Why isn't N-Propanol (C3H8O, CAS 71-23-8) used for extraction?

Am I missing something? Its GRAS but distilled from fusel oils not sugar. Its available in pure form without license. I have to be missing something important here…


It’ll require more energy per unit volume both to chill and to evaporate/condense.

But it’s worth a shot.


I read that it’s good for extracting flavonoids.

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Azeotrope with water is 70% so it will be hard to keep reusing.


Wasn’t there a reason @Beaker washed medias with iso propanol then dried for these reasons?

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Wouldn’t n-propanol be even more polar than methanol? If you were to go that route I’d imagine isopropyl would be a better choice

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That being said wouldn’t it be more effective for a LLE then Methanol?

N propanol is not more polar than methanol… I don’t know why you’d say that. It should have properties intermediate between ethanol and iso.

I suppose it might be depending on which way you are going. Winterize in n-propanol and LLE to heptane might be a good process

Yep I goofed that up lol. Cheerfully retracted

or what about Propene?

Its more polar than ethanol and takes more energy to evaporate, it would have to be significantly cheaper than our usual solvents to be an attractive alternative.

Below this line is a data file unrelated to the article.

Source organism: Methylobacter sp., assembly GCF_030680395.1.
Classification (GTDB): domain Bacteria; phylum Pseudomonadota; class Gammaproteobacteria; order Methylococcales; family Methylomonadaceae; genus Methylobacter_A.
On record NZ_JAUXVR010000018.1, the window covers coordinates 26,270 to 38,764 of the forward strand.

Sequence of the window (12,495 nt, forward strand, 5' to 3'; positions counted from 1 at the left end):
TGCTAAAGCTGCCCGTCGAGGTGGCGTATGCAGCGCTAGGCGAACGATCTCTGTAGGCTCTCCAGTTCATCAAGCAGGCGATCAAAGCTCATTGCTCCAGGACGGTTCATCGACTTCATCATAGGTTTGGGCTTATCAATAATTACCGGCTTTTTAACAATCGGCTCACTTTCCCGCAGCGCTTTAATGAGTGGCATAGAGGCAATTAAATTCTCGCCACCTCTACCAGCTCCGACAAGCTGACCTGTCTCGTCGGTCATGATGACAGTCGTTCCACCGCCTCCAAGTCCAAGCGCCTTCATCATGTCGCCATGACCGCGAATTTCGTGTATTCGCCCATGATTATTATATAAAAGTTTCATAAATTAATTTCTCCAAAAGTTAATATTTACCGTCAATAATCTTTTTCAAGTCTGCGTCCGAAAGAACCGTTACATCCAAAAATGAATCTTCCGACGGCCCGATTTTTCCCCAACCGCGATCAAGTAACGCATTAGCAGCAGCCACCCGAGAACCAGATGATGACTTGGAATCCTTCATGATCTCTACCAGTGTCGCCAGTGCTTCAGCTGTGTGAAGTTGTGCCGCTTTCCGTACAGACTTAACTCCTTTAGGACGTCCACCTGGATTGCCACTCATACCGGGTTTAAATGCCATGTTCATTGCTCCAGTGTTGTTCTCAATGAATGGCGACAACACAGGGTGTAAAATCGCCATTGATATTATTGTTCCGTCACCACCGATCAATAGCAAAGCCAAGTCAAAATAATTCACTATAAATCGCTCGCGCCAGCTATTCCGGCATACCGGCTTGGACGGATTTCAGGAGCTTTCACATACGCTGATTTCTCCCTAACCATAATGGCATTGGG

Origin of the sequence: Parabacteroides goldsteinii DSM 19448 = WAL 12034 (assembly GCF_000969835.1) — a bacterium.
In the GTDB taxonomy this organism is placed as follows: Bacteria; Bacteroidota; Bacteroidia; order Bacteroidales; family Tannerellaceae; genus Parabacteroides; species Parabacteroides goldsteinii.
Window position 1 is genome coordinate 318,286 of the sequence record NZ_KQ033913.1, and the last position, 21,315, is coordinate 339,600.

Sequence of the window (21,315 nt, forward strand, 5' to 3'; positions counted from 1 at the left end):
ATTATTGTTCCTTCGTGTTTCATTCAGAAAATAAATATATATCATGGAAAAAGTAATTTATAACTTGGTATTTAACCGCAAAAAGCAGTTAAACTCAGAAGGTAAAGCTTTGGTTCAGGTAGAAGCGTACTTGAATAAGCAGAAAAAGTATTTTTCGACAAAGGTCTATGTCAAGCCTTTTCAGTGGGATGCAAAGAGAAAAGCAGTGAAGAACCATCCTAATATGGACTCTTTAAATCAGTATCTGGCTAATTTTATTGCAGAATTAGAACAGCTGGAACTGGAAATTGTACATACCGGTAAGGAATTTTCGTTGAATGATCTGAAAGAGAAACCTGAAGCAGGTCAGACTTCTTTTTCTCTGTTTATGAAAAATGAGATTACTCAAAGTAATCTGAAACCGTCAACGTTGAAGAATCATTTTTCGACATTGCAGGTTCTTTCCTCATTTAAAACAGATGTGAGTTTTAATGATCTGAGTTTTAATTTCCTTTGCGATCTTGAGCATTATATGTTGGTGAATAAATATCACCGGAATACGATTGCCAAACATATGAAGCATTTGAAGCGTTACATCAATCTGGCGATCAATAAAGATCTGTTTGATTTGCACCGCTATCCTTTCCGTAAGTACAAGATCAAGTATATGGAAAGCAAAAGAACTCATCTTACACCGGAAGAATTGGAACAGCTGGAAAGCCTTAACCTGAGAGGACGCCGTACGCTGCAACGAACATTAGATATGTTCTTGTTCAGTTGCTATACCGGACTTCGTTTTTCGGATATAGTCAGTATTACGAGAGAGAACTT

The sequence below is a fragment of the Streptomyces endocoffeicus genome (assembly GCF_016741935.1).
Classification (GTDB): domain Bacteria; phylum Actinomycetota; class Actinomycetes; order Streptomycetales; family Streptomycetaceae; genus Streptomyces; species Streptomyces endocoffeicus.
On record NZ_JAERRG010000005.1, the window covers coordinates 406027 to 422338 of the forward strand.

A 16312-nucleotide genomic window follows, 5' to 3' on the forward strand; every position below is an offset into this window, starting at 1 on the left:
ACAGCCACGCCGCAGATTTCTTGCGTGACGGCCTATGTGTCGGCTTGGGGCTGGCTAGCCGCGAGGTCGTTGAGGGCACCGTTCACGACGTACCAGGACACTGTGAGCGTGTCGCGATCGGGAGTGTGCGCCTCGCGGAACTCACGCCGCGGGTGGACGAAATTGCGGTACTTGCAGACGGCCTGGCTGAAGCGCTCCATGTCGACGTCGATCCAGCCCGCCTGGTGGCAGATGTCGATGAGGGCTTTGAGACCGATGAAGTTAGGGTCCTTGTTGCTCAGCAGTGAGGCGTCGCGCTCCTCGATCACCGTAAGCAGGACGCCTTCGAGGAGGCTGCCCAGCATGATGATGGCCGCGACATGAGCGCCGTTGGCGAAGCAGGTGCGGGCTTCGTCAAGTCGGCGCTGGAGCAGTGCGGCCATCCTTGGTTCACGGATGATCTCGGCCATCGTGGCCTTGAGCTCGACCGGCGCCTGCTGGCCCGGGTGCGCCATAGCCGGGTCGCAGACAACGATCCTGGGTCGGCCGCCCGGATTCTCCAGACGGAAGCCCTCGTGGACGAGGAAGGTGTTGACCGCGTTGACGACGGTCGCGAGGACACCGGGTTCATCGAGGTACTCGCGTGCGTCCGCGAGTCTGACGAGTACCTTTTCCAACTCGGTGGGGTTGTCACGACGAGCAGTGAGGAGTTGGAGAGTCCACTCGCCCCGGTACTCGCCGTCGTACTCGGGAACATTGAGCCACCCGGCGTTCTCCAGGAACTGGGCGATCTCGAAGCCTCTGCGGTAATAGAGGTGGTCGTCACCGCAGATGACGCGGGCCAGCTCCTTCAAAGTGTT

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Propane is also know as propylene and makes up 30-60% of the “Propane” you get from the gas station. Where I’m at the dominant brand is Blue Rhino and it contains about 50% propene.

I’ve been meaning to deodorize some gas station propane and see if the increased polarity of propene can be successfully negated by a subzero extraction. It could be an econonical solution for folks in remote areas who have to buy tanks of butane shipped.

Different molecule. Propane is C3H8 as opposed to N-Propanol C3H8O. Propene is C3H6…

PropENE is prolly expensive af

Edit: just checked. It is not expensive af and as @ScoobyDoobie mentioned it’s pretty much mixed w propane and sold as propane.

Who knew!


I know this is silly, but I’m still pursuing a temperature range fix for countertop water dispensers. N-Propanol has a boiling point of 97c and water at 100c. They both boil away and re-condense at nearly the same rate so this is a better match that using ethanol in the machine. Ethanol (evreclear 190 proof) is $75 a gallon here in Oregon, N-Propanol is $42, big savings…

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The separation of propane from propene is one of the most ( I actually think its the most) energy intensive processes in the petrochemical industry. Its essentially treated as a waste stream so naturally its cheap.

This is precisely the reason I wanted to explore the idea, but propylene’s tendency to polymerize had me a little spooked. Could you maybe explain my unfounded fears away?

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Hmm… Just stumbled across this - Oregon removed Butanol, Propanol, and Ethanol from the list of chemicals to be tested. This was in 2016 as a temporary move till their regulations settled. 2017 final regulations left the three off the testing list…

ScoobyDoobie, Actually, I did some testing on Methanol. I got a quote from a local distiller for $5 a gallon. Problem is, minimum order is a 55 gallon poly drum. Can’t quite store that in the shed out back… Here’s the thread on Methanol -


How does adding an aliphatic carbon make a molecule more polar